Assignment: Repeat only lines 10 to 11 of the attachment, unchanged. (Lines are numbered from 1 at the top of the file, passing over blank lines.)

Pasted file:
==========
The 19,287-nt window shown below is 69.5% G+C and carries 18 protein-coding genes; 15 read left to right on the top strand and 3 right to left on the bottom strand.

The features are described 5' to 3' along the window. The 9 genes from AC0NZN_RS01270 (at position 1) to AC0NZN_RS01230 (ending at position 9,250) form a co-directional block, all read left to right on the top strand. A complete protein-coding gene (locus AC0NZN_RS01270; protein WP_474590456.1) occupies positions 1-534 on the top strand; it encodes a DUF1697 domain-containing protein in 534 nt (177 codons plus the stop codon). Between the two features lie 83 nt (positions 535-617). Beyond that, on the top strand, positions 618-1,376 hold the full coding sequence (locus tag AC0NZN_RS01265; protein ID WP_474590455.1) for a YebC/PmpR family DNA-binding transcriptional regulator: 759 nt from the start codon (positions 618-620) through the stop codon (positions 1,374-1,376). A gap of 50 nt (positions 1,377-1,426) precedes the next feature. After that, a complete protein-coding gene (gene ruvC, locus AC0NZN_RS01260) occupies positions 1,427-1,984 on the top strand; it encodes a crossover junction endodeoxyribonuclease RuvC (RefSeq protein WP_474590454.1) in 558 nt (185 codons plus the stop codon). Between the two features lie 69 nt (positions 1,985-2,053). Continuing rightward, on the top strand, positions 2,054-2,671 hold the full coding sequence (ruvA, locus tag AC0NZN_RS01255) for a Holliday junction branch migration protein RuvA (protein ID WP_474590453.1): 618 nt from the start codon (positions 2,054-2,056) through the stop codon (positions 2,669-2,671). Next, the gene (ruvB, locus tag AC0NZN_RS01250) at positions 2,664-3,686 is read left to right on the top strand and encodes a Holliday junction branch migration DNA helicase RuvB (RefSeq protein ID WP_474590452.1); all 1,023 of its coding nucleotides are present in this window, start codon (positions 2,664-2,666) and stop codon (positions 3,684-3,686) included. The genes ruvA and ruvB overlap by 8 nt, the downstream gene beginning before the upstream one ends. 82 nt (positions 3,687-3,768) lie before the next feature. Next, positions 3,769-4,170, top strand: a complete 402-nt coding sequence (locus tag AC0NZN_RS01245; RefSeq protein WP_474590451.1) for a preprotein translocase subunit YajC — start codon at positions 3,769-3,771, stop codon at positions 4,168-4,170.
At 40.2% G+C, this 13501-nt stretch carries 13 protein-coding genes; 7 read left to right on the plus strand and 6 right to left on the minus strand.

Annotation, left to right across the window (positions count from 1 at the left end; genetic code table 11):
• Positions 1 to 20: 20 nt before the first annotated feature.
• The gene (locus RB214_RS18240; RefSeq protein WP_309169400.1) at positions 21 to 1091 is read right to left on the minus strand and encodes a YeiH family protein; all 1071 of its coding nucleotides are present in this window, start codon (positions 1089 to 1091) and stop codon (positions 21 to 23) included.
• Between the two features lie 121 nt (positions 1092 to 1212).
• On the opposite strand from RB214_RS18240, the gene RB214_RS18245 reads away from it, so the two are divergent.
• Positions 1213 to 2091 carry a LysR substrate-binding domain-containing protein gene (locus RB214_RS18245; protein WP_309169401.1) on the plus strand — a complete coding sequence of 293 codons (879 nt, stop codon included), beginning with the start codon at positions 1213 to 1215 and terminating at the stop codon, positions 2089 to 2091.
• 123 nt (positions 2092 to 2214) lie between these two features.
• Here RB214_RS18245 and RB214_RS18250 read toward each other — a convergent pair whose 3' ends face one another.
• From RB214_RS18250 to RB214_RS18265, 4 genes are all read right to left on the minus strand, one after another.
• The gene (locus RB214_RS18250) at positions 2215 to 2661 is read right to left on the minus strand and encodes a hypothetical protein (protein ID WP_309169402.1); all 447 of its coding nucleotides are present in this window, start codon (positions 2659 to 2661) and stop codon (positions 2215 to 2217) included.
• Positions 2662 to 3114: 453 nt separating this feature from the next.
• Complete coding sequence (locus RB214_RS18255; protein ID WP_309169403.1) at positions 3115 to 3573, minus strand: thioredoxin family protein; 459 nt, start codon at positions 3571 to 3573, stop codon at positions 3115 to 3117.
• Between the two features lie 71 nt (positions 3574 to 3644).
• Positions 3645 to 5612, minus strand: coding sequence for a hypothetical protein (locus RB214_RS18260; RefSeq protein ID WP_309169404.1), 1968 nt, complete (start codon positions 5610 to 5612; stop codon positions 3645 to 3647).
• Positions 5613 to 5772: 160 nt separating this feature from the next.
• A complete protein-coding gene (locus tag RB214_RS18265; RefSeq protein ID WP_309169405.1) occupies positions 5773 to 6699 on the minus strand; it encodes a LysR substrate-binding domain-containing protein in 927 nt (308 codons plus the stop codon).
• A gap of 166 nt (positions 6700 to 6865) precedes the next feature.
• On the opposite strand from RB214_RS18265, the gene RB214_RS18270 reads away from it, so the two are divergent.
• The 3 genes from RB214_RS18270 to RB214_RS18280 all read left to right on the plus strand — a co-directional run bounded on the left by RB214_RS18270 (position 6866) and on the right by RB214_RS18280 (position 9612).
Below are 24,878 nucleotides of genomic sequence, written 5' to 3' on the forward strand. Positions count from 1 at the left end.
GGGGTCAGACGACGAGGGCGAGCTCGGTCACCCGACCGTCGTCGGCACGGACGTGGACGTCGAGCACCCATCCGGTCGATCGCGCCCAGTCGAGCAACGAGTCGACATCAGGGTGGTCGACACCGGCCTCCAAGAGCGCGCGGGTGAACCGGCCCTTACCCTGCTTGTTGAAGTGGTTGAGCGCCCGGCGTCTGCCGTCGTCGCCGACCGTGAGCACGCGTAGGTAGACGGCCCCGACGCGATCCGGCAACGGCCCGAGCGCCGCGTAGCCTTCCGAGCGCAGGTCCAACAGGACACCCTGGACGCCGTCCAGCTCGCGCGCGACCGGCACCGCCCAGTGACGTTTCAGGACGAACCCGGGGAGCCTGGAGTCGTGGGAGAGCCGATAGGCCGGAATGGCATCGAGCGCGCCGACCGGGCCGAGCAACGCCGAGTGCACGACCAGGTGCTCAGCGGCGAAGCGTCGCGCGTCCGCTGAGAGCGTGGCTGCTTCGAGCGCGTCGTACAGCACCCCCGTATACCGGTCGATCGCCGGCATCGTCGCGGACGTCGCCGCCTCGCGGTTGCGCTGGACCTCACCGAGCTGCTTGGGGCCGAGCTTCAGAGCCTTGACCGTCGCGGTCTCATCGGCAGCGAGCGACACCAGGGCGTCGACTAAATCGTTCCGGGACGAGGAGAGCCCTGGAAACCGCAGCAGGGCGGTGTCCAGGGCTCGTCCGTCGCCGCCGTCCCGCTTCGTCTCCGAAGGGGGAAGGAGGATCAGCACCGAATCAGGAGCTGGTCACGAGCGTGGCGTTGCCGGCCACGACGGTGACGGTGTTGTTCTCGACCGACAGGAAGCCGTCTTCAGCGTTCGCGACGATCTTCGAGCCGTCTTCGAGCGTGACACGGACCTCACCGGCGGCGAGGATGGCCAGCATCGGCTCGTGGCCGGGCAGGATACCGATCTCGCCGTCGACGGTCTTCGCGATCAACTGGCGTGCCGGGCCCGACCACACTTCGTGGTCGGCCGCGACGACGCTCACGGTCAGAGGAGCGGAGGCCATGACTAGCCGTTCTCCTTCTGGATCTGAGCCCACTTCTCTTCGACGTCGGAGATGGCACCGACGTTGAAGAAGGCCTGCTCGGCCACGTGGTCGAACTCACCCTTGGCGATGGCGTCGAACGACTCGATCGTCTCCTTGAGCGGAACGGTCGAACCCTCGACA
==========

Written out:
• 123 nt (positions 2092 to 2214) lie between these two features.
• Here RB214_RS18245 and RB214_RS18250 read toward each other — a convergent pair whose 3' ends face one another.